| mailto:nostrand@... | mailto:bnostran@... |
                +---------------------------------------------------------------------------+
                | Note. Many popular "free" email services are automatically routed to the |
                | trash by my email filters. |
                +---------------------------------------------------------------------------+
              • Audrey Bergeron-Morin
                ... This is my main problem: how do I find the sleeve and collar differences for various periods? Some details are pretty hard to see on pictures! (Planning on
                Message 7 of 10 , Jan 4, 2005
                  > As others have said, these patterns are for later periods than SCA.
                  > However, the #113 Kimono pattern is useful as a basic template as long as
                  > you keep in mind the sleeve and collar differences for the various
                  > periods;

                  This is my main problem: how do I find the sleeve and collar differences for
                  various periods? Some details are pretty hard to see on pictures! (Planning
                  on Heian, in case anyone has a great site to forward me to)
                • makiwara_no_yetsuko
                  ... SCA. ... as long as ... various ... differences for ... (Planning ... http://www.reconstructinghistory.com/japanese/Jap123s.html has cutting diagrams for
                  Message 8 of 10 , Jan 5, 2005
                    --- In sca-jml@yahoogroups.com, "Audrey Bergeron-Morin"
                    <audreybmorin3@h...> wrote:
                    > > As others have said, these patterns are for later periods than
                    SCA.
                    > > However, the #113 Kimono pattern is useful as a basic template
                    as long as
                    > > you keep in mind the sleeve and collar differences for the
                    various
                    > > periods;
                    >
                    > This is my main problem: how do I find the sleeve and collar
                    differences for
                    > various periods? Some details are pretty hard to see on pictures!
                    (Planning
                    > on Heian, in case anyone has a great site to forward me to)

                    http://www.reconstructinghistory.com/japanese/Jap123s.html has
                    cutting diagrams for Heian.

                    Makiwara
                  • Audrey Bergeron-Morin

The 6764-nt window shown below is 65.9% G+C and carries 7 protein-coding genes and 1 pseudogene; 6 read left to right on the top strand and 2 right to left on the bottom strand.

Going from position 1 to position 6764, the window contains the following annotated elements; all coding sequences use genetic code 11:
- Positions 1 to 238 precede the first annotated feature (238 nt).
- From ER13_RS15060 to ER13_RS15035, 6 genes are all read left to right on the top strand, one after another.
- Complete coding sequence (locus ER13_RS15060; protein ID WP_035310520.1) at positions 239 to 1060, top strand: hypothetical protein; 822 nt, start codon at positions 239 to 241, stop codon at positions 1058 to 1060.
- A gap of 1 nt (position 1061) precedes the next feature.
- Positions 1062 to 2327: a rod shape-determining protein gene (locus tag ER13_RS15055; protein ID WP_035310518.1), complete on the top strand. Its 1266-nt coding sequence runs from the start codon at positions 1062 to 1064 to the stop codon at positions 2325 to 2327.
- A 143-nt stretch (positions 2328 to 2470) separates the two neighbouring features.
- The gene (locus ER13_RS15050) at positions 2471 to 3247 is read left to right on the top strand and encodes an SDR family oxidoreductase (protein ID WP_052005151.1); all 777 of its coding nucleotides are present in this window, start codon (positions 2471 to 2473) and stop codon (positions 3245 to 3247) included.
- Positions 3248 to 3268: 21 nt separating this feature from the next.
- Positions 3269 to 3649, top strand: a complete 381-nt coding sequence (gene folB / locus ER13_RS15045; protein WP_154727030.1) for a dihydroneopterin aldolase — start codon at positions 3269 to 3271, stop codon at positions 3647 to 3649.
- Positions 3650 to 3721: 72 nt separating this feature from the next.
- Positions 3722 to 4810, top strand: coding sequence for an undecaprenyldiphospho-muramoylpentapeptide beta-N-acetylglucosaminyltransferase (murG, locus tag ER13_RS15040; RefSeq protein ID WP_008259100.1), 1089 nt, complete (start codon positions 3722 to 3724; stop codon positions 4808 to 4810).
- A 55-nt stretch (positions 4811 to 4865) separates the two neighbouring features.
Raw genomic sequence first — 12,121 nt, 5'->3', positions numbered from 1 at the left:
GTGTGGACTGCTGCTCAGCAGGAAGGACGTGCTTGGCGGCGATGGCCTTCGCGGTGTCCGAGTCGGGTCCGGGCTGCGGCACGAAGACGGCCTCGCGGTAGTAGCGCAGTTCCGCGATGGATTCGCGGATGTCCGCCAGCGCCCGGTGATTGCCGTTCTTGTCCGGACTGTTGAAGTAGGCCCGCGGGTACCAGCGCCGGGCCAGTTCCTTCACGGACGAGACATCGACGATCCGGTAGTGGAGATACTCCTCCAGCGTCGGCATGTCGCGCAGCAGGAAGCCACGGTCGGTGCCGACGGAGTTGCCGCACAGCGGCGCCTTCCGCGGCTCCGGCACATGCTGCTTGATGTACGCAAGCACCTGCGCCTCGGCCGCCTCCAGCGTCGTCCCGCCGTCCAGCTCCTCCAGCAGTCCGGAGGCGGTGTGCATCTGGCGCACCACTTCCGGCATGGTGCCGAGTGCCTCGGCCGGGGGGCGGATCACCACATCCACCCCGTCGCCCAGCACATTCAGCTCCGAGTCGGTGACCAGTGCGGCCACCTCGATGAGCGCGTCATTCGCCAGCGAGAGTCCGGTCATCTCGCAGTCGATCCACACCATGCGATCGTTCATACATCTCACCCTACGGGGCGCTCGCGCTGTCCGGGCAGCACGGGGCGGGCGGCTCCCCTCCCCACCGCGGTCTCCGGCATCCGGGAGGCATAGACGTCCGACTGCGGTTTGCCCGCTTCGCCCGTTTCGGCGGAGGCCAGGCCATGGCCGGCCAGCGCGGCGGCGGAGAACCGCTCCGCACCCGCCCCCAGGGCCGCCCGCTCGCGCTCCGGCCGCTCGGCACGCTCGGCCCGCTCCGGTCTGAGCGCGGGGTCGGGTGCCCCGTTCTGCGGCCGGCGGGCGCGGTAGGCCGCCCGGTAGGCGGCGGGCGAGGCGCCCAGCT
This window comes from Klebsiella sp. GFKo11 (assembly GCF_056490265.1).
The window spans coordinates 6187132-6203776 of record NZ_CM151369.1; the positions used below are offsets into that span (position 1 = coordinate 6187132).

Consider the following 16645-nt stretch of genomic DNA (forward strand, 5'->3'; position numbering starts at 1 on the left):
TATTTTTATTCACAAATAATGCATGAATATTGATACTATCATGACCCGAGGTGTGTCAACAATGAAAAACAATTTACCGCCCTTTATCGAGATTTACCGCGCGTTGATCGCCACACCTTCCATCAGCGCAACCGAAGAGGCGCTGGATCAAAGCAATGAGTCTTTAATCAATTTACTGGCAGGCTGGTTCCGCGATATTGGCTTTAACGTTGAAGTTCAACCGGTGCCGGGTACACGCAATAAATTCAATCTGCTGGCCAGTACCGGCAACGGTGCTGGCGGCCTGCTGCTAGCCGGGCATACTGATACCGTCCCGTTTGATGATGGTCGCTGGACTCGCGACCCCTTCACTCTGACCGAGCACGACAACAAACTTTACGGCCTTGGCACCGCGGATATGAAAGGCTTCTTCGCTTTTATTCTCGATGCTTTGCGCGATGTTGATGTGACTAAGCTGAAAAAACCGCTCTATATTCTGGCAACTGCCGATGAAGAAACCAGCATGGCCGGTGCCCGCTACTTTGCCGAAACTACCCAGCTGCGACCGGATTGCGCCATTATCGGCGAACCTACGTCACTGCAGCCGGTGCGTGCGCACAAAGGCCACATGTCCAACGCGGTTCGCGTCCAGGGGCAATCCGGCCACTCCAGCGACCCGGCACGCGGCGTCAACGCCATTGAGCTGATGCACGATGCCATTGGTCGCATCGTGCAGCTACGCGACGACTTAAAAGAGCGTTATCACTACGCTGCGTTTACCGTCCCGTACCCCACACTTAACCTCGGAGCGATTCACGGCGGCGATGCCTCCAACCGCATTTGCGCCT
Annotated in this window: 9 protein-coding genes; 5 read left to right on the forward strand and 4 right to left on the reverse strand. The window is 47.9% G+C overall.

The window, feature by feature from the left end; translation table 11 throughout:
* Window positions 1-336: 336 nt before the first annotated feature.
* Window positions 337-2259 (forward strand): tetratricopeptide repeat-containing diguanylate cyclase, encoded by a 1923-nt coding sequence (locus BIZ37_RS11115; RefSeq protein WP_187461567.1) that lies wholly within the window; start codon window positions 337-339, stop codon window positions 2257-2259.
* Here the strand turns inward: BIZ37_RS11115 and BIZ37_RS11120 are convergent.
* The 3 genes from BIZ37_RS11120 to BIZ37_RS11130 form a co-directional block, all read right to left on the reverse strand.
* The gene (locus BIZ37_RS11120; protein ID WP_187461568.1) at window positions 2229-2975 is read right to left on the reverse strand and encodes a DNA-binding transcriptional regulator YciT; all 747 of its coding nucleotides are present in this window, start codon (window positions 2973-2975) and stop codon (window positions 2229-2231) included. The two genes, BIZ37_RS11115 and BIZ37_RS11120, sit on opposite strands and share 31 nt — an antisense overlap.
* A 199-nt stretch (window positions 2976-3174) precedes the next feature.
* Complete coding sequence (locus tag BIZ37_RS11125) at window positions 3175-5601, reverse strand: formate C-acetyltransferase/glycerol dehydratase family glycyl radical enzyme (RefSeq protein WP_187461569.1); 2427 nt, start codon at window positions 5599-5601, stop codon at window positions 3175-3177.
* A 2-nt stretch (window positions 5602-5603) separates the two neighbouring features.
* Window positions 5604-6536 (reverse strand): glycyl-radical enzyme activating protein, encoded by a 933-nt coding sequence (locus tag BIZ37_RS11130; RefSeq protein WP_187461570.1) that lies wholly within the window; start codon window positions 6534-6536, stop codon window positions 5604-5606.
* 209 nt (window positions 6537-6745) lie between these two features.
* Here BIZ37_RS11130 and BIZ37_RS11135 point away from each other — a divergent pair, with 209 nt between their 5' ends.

... Thank you. Those cutting diagrams are for kosode. Can I use them for uchigi as well?
                    Message 9 of 10 , Jan 10, 2005
                      > > This is my main problem: how do I find the sleeve and collar
                      > differences for
                      > > various periods? Some details are pretty hard to see on pictures!
                      > (Planning
                      > > on Heian, in case anyone has a great site to forward me to)
                      >
                      > http://www.reconstructinghistory.com/japanese/Jap123s.html has
                      > cutting diagrams for Heian.
                      >
                      > Makiwara

                      Thank you.

                      Those cutting diagrams are for kosode. Can I use them for uchigi as well?
                    • makiwara_no_yetsuko
                      ... as well? Yep. The kosode has a closed front sleeve - like on modern kimono, but with a bit more curve at the bottom. (BTW, for wear under hakama or
                      Message 10 of 10 , Jan 10, 2005
                        --- In sca-jml@yahoogroups.com, "Audrey Bergeron-Morin"
                        <audreybmorin3@h...> wrote:
                        > Those cutting diagrams are for kosode. Can I use them for uchigi
                        as well?

                        Yep. The kosode has a closed front sleeve - like on modern kimono,
                        but with a bit more curve at the bottom. (BTW, for wear under hakama
                        or nabagakama, you may be more comfortable making your kosode no
                        more than knee length.) For Heian, hitoe (the unlined underlayers)
                        and uchigi, the sleeve edges are left open so you can show off your
                        elegant taste in combining the layers beneath. Other than that, the
                        pieces of these garments get put together pretty much the same way.

                        Hope this helps.

                        Makiwara